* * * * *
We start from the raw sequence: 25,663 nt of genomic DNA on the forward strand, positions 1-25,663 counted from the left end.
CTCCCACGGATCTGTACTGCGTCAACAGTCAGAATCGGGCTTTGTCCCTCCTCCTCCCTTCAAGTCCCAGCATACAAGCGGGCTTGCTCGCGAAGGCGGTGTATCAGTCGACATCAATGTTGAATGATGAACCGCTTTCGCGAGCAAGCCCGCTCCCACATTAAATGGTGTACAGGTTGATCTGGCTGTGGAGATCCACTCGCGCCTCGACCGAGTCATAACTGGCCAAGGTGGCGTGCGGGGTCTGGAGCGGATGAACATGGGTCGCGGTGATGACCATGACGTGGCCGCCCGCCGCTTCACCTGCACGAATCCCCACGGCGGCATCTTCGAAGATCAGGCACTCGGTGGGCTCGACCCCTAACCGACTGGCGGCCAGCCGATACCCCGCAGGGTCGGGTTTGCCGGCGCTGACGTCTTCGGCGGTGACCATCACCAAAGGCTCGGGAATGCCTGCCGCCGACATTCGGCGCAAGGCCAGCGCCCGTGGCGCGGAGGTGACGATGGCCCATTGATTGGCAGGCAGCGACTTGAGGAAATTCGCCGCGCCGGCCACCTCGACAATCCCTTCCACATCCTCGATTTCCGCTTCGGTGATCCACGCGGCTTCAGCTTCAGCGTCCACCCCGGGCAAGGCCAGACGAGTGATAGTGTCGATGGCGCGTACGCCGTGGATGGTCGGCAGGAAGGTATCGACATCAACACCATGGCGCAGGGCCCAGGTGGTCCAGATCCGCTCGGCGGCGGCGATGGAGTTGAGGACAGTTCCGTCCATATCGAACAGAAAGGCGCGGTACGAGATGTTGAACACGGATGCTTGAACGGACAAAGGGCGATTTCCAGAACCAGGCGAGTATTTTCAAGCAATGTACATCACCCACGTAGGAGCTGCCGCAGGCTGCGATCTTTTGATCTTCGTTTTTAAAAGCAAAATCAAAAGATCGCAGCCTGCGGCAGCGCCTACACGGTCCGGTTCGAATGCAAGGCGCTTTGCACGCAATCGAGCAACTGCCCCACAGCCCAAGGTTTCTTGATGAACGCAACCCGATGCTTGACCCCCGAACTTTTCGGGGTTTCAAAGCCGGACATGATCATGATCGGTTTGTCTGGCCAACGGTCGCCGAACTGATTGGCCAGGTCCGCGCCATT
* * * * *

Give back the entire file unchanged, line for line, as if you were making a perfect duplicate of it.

We start from the raw sequence: 25,663 nt of genomic DNA on the forward strand, positions 1-25,663 counted from the left end.
CTCCCACGGATCTGTACTGCGTCAACAGTCAGAATCGGGCTTTGTCCCTCCTCCTCCCTTCAAGTCCCAGCATACAAGCGGGCTTGCTCGCGAAGGCGGTGTATCAGTCGACATCAATGTTGAATGATGAACCGCTTTCGCGAGCAAGCCCGCTCCCACATTAAATGGTGTACAGGTTGATCTGGCTGTGGAGATCCACTCGCGCCTCGACCGAGTCATAACTGGCCAAGGTGGCGTGCGGGGTCTGGAGCGGATGAACATGGGTCGCGGTGATGACCATGACGTGGCCGCCCGCCGCTTCACCTGCACGAATCCCCACGGCGGCATCTTCGAAGATCAGGCACTCGGTGGGCTCGACCCCTAACCGACTGGCGGCCAGCCGATACCCCGCAGGGTCGGGTTTGCCGGCGCTGACGTCTTCGGCGGTGACCATCACCAAAGGCTCGGGAATGCCTGCCGCCGACATTCGGCGCAAGGCCAGCGCCCGTGGCGCGGAGGTGACGATGGCCCATTGATTGGCAGGCAGCGACTTGAGGAAATTCGCCGCGCCGGCCACCTCGACAATCCCTTCCACATCCTCGATTTCCGCTTCGGTGATCCACGCGGCTTCAGCTTCAGCGTCCACCCCGGGCAAGGCCAGACGAGTGATAGTGTCGATGGCGCGTACGCCGTGGATGGTCGGCAGGAAGGTATCGACATCAACACCATGGCGCAGGGCCCAGGTGGTCCAGATCCGCTCGGCGGCGGCGATGGAGTTGAGGACAGTTCCGTCCATATCGAACAGAAAGGCGCGGTACGAGATGTTGAACACGGATGCTTGAACGGACAAAGGGCGATTTCCAGAACCAGGCGAGTATTTTCAAGCAATGTACATCACCCACGTAGGAGCTGCCGCAGGCTGCGATCTTTTGATCTTCGTTTTTAAAAGCAAAATCAAAAGATCGCAGCCTGCGGCAGCGCCTACACGGTCCGGTTCGAATGCAAGGCGCTTTGCACGCAATCGAGCAACTGCCCCACAGCCCAAGGTTTCTTGATGAACGCAACCCGATGCTTGACCCCCGAACTTTTCGGGGTTTCAAAGCCGGACATGATCATGATCGGTTTGTCTGGCCAACGGTCGCCGAACTGATTGGCCAGGTCCGCGCCATT